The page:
Four years ago, Donna Blackburn told an Xtra reporter that she would be elected as the first openly gay trustee on the Ottawa-Carleton District School Board (OCDSB). At the time, her confidence seemed overwhelming, but she was right. Blackburn was sworn in as trustee for the Barrhaven/Knoxdale-Merivale area in 2010.
One of her first orders of business was to propose that the OCDSB should march in the Capital Pride parade, which it did for the first time in 2011 and has continued to do. Now, with the 2014 municipal election looming ever nearer, Blackburn says she’s determined to keep her seat.
In her time as trustee, Blackburn has seen both great strides and great tragedy at the school board. Following the 2011 suicide of gay student Jamie Hubley, who had endured years of vicious homophobic bullying, she spoke out about her own experience as a closeted teen in high school. “Looking back on that time of my life, which is over 20 years, I can tell you that one of the main reasons I suffered from depression was because I was living under constant fear — I was trying to be something I wasn’t,” she told OCDSB members at a board meeting held in October 2011.
In the time since Hubley’s death, the OCDSB has adopted a firm stance against bullying that includes programs like Roots of Empathy, aimed at students from kindergarten through Grade 8, and GSAs in many if not most schools. In 2012, Ontario also adopted provincial anti-bullying legislation, which required school boards to establish bullying-prevention plans.
But these days, Blackburn says, it’s not all about bullying. “What we read is always about bullying, and don’t get me wrong — it’s very serious. But we have to think in more broad terms outside of just bullying.” She says she is concerned not just about gay students, but parents and school staff as well.
“It’s not just GLBT kids I worry about — I worry about the kids who have GLBTQ parents,” she says. “I worry about our GLBT staff who might not feel safe at work and why, and how can I fix it.” She says that although Zone 3 is suburban, there are many LGBT families living in the area who support her.
A particular item on Blackburn’s radar is gender-neutral washrooms, which she says she’d like to see in all new schools being built and in high schools and middle schools wherever the existing architecture or the construction of additions will permit. “If there is a need that’s expressed, then I think we should do our best to get it done,” she says, pointing to the addition being constructed at Longfields-Davidson Heights Secondary School. When the board consulted with her about the plans, Blackburn says, she stressed the need for gender-neutral washrooms. “They didn’t hesitate, they didn’t balk . . . but they hadn’t thought of it.”
It’s the things that go unnoticed that Blackburn is concerned with, things like school forms that still call for the signature of a mother and a father or in-class activities that focus on typical family structures when the reality for some children may be different. “How do you handle that so that the dignity of the child is not impacted in a negative way, that that child doesn’t feel that there’s something wrong with them?” she asks.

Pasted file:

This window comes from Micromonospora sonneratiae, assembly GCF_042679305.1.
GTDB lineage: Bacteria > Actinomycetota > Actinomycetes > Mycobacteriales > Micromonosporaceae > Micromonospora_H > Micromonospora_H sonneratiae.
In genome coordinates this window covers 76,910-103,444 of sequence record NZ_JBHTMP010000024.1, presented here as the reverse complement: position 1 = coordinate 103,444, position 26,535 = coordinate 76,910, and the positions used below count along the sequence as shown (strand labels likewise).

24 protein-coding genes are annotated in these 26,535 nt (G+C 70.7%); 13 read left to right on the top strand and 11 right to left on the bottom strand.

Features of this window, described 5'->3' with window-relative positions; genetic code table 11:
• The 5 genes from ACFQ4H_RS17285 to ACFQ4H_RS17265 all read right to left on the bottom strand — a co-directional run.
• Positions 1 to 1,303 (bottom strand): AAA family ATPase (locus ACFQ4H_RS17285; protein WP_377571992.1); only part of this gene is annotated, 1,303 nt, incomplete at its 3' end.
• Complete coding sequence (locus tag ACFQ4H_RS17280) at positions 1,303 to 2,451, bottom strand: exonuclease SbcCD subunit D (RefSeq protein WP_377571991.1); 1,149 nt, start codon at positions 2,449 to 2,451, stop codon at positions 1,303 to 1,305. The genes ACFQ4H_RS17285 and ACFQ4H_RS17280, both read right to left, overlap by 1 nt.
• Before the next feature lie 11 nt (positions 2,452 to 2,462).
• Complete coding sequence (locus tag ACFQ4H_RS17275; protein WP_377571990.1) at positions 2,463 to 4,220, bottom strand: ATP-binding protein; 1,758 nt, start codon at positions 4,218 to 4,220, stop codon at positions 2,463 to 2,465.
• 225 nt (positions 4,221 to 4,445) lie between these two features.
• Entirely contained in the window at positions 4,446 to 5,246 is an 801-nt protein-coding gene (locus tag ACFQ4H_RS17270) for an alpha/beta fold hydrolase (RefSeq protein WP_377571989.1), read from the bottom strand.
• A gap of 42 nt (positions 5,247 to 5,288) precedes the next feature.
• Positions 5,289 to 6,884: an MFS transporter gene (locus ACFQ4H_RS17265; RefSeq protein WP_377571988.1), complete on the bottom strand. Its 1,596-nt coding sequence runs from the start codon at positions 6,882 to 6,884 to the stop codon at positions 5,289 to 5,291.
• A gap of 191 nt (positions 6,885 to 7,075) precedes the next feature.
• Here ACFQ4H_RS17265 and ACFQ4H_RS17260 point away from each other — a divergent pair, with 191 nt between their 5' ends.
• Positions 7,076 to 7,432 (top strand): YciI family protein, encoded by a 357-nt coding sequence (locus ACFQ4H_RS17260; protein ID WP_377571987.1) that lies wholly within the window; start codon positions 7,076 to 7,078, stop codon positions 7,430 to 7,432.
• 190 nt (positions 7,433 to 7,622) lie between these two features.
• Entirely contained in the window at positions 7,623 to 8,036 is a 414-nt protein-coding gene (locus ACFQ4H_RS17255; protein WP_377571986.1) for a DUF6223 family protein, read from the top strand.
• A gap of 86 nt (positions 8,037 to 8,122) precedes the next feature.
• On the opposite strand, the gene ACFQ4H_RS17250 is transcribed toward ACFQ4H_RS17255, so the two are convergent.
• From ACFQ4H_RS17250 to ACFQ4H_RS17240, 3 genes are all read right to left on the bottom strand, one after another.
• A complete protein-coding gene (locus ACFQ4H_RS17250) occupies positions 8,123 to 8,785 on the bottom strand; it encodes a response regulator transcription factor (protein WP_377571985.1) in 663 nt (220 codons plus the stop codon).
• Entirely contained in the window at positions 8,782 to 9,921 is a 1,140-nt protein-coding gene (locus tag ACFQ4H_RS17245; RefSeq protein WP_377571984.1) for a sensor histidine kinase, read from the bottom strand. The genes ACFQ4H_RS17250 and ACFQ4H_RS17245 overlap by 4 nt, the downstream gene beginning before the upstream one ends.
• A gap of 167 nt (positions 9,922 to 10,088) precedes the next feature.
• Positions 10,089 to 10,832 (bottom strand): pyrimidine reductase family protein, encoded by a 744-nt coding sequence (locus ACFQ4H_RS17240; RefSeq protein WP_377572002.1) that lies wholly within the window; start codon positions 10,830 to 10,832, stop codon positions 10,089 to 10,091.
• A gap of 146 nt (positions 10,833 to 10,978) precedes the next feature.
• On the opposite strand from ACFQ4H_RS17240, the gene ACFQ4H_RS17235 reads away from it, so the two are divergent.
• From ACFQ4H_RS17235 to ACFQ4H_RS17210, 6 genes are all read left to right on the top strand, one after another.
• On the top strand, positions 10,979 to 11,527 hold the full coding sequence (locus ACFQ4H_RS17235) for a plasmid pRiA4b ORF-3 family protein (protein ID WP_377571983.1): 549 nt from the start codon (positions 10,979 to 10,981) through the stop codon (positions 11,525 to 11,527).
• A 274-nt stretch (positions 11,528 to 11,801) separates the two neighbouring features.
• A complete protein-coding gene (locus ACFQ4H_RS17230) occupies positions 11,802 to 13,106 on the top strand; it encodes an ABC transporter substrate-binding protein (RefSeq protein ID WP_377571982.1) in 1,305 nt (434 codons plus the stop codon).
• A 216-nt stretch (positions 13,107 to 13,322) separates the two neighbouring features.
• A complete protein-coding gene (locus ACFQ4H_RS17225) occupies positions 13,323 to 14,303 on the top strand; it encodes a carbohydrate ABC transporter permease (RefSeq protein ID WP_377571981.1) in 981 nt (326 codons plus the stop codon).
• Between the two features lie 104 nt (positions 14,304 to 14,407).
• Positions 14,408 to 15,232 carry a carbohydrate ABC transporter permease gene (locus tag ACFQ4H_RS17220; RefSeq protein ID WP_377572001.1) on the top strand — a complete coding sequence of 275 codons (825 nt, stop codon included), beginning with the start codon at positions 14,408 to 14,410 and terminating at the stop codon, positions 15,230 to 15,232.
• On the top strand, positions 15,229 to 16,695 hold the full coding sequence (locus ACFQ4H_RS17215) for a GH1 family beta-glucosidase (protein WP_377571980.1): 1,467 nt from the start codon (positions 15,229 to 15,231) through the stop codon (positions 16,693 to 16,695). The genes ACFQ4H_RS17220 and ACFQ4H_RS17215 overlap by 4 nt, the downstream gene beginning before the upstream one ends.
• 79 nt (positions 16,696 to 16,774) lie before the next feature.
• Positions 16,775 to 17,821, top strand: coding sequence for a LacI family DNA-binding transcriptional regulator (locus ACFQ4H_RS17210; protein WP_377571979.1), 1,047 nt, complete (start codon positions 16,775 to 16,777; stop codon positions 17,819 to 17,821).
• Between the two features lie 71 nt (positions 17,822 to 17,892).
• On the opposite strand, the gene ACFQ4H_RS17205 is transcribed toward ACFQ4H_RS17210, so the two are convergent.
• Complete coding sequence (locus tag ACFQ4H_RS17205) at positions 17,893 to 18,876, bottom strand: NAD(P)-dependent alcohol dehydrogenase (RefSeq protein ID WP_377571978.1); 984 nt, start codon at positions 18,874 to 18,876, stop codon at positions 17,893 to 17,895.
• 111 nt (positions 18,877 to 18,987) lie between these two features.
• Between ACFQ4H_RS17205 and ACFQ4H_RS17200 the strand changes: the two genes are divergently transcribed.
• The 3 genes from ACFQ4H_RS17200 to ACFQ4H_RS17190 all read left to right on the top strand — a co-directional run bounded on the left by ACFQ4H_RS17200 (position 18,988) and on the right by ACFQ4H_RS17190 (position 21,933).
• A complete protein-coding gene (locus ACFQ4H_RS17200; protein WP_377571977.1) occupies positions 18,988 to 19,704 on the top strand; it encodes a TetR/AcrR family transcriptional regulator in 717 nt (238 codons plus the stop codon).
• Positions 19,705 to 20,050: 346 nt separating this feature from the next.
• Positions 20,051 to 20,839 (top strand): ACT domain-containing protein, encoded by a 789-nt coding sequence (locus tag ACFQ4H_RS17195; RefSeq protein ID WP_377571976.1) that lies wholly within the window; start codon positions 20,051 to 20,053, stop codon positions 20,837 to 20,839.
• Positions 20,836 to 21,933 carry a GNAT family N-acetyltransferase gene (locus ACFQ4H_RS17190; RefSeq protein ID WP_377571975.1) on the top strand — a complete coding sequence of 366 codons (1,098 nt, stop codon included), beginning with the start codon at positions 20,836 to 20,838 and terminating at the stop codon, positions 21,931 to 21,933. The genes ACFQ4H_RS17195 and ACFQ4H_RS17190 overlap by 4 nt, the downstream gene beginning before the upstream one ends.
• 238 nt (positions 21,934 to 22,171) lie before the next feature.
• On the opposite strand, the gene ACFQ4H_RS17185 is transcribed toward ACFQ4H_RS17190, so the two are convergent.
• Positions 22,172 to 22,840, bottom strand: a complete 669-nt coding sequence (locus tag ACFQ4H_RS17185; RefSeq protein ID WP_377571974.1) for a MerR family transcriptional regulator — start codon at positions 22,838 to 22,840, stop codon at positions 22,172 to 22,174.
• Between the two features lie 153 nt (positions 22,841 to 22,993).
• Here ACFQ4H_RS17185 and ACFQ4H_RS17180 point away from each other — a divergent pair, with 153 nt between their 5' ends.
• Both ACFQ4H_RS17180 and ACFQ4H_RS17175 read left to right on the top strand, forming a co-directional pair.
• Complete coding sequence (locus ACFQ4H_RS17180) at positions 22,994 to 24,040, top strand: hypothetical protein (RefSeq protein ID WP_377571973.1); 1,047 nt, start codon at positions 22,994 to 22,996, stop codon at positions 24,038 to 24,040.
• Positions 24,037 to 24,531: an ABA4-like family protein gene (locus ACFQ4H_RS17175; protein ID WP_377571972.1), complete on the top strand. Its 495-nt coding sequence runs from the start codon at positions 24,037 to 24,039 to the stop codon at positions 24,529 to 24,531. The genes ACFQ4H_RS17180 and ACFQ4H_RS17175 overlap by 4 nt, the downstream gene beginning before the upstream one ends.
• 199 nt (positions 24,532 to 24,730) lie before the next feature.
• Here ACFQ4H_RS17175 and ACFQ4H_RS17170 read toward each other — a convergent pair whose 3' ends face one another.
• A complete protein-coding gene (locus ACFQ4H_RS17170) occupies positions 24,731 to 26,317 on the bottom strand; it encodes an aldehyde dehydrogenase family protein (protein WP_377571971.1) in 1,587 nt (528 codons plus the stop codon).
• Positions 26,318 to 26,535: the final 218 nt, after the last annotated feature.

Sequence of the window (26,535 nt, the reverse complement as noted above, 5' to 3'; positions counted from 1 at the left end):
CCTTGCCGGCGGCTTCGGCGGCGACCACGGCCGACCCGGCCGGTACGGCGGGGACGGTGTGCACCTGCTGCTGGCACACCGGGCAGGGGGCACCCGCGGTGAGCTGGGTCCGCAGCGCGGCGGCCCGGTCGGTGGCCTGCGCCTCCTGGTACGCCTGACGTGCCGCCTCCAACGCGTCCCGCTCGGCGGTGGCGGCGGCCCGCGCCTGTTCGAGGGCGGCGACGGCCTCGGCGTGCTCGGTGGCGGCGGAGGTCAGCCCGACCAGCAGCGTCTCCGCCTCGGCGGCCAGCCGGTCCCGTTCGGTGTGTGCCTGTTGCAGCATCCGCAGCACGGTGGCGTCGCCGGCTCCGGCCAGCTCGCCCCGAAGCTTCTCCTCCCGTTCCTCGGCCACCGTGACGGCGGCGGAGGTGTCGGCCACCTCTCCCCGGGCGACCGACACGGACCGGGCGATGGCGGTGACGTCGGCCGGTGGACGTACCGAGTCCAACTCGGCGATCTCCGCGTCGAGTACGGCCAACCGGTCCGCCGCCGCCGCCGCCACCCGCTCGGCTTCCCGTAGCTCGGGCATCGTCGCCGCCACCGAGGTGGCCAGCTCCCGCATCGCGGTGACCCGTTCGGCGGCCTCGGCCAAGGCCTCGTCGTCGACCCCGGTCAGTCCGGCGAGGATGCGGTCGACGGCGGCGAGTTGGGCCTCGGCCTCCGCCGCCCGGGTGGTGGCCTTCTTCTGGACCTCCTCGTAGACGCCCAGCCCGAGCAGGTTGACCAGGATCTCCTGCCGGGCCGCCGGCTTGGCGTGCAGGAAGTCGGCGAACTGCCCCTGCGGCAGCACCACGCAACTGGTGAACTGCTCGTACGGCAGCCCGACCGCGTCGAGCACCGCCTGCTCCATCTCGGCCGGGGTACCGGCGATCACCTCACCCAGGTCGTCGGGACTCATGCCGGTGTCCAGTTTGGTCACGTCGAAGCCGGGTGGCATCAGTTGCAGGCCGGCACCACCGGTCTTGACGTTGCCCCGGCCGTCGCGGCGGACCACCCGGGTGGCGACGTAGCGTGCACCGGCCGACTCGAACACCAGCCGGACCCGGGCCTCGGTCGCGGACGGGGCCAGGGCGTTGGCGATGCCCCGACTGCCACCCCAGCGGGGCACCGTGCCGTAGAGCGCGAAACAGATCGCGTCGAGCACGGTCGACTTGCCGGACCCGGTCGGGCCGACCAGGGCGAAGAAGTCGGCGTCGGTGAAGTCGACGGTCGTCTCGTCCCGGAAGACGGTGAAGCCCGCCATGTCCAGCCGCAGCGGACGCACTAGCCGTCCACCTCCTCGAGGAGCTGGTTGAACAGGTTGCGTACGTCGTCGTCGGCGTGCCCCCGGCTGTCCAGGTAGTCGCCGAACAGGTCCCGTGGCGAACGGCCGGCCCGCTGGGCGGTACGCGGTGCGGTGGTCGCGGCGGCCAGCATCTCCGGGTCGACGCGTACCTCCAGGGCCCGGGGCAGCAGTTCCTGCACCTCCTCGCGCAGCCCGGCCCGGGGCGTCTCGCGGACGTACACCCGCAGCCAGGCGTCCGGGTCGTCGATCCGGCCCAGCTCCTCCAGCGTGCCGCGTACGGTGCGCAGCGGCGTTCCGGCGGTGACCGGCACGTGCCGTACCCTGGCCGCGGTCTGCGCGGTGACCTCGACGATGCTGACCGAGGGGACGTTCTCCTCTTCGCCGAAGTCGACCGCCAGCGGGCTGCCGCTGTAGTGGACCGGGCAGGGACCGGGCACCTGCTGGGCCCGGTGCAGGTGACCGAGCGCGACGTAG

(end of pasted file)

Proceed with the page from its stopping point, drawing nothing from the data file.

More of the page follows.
It isn’t just LGBT families Blackburn is concerned with — single-parent families and families where the parents don’t live together can also fall through the cracks. She points out the difficulty of getting schools to send two separate report cards to parents who have separated. “Just send one to each parent!” she says. “Sorry, we might have to kill one inch of a tree, but that’s the way it is.”
School overcrowding and the need for social workers on staff are also major concerns for Blackburn. “We have to look at student mental health — all students and their mental health and what [we can] do as a board to fix that,” she says. By adding social workers and psychologists to school staff, Blackburn says, students who express suicidal thoughts can be assessed right away instead of following the standard procedure of calling police, ambulance and fire services to the school.
Blackburn’s commitment to her job is evident. She frequently refers to “her” schools, and a big part of the reason she’s running again is that she simply loves her job. “It’s the best job I’ve ever had in my life. I love it. I work for less than minimum wage and I don’t care.” It’s the immediate impact she’s able to have at the trustee level that she says makes it so rewarding. “I answer all my own calls, I answer all my own email, I have no staff . . . I do everything. So when I help somebody, I get that immediate gratification.”
She’s also proud of what she has achieved as the first openly gay woman on the school board. “That’s a legacy that I’ve achieved that nobody can ever take away from me. I’m very proud of it, and it has had a positive impact on the board. But first and foremost, people who run for trustee should have the background qualifications to do the job.”
As a former social worker herself and now with four years of experience under her belt, it’s clear that Blackburn is qualified. As she campaigns to be elected for the second time, she still maintains the confidence that put her in the seat the first time around. “I’m quite confident I’ll win,” she says. “But if I don’t win, I’ll find another way to serve my community.”